By continuing to use this site, you agree to our use of cookies. Find out more
Forum sponsored by:
Forum sponsored by Allendale May 23

" 4TPI lead screw nut

All Topics | Latest Posts

Search for:  in Thread Title in  
simon Hewitt 123/05/2019 15:28:32
42 forum posts
6 photos

Does anyone know where I could get a ¾" 4TPI lead screw nut? Outside dimensions not important, its to fit an old pillar drill, the table lift is by lead screw and it has stripped out the thread in the table carrier. Thanks

Simon

John Reese24/05/2019 00:42:21
737 forum posts

It is possible to single point a 3/4-4 thread. I used either a 5/8" or 1/2" boring bar with a very short tool bit. There was not sufficient clearance to withdraw the tool from the hole. I had to back off the cross slide a few thou and wind the tool out of work. I did it on a 13" lathe and it took many, many spring passes to finish the thread. I am not sure how well a smaller, less rigid lathe would handle the job.

Chris Evans 624/05/2019 07:23:04
1417 forum posts

Have you looked at the prices from the lead screw suppliers? It may be quicker and cost effective to buy a length of lead screw and a nut, for rise and fall does the pitch matter ? I did my lathe cross slide for sub £50 and have enough screw for three replacements. Consider going trapezoidal/metric it can be cheaper.

simon Hewitt 124/05/2019 20:27:53
42 forum posts
6 photos

Thanks Chris Evans - I think I will go this route. The screw is almost exactly 1 M long, and as you say, pitch is not critical, it just has two bevel gears and a winding handle. I am tempted to go for a ball screw and lead, and an electric motor, with an up/down switch, just for fun. Also I am not certain it is an Acme thread, looks like a square thread, but its difficult to see clearly until I pull it out. And it weighs a lot!, must be > 150kg.

Michael Gilligan31/05/2019 06:49:24
avatar
13104 forum posts
570 photos
Posted by simon Hewitt 1 on 24/05/2019 20:27:53:

The screw is almost exactly 1 M long, and as you say, pitch is not critical, it just has two bevel gears and a winding handle. I am tempted to go for a ball screw and lead, and an electric motor, with an up/down switch, just for fun. Also I am not certain it is an Acme thread, looks like a square thread, but its difficult to see clearly until I pull it out. And it weighs a lot!, must be > 150kg.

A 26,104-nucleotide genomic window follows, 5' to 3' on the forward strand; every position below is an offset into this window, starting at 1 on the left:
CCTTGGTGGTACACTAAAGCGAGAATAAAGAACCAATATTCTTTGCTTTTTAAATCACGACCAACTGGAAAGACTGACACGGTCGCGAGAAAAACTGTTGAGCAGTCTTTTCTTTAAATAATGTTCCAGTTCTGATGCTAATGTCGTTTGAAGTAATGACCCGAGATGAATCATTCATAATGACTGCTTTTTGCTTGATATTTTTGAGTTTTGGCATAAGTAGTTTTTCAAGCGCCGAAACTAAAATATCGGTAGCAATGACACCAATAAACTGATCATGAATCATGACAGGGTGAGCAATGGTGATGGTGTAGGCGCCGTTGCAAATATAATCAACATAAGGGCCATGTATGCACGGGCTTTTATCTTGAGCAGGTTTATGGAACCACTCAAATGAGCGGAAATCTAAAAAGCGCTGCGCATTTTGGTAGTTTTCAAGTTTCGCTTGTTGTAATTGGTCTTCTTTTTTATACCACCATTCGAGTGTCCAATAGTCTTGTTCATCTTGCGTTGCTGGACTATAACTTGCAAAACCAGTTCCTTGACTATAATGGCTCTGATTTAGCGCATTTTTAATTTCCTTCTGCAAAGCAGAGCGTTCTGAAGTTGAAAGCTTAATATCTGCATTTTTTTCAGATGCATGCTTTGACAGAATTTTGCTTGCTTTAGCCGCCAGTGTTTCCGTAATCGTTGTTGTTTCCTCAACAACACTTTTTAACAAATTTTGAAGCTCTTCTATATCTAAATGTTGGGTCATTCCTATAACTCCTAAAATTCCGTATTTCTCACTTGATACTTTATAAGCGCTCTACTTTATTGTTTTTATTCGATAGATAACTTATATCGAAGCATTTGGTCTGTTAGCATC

.

Presumably this is the drill pictured in your Album, and nicely illustrated here: **LINK**

http://lathes.co.uk/denbigh-drills-page2/

... If so, I am sure you are thinking along the right lines yes

MichaelG.

simon Hewitt 131/05/2019 08:42:51
42 forum posts
6 photos

What a great illustration. Mine is newer than that with the motor behind the column and modern style multi-sized V pulley, but the main column and the table adjust are exactly the same.

Chinese balls screws are remarkably cheap and I have a windscreen washer motor that will probably do, I will post a photo when complete.

simon Hewitt 131/05/2019 08:45:33
42 forum posts
6 photos

In fact, looking at the lathes site, mine is the K.1.A series 2 on page 2 here

All Topics | Latest Posts

Please login to post a reply.

Magazine Locator

Want the latest issue of Model Engineer or Model Engineers' Workshop? Use our magazine locator links to find your nearest stockist!

Find Model Engineer & Model Engineers' Workshop

Latest Forum Posts
Support Our Partners
ChesterUK
Eccentric July 5 2018
Eccentric Engineering
Warco
Ausee.com.au
TRANSWAVE Converters
Allendale Electronics
Sarik
emcomachinetools
Subscription Offer

Latest "For Sale" Ads
Latest "Wanted" Ads
Get In Touch!

Do you want to contact the Model Engineer and Model Engineers' Workshop team?

You can contact us by phone, mail or email about the magazines including becoming a contributor, submitting reader's letters or making queries about articles. You can also get in touch about this website, advertising or other general issues.

Click THIS LINK for full contact details.

For subscription issues please see THIS LINK.

Digital Back Issues

Social Media online

'Like' us on Facebook
Follow us on Facebook

Follow us on Twitter
 Twitter Logo

Pin us on Pinterest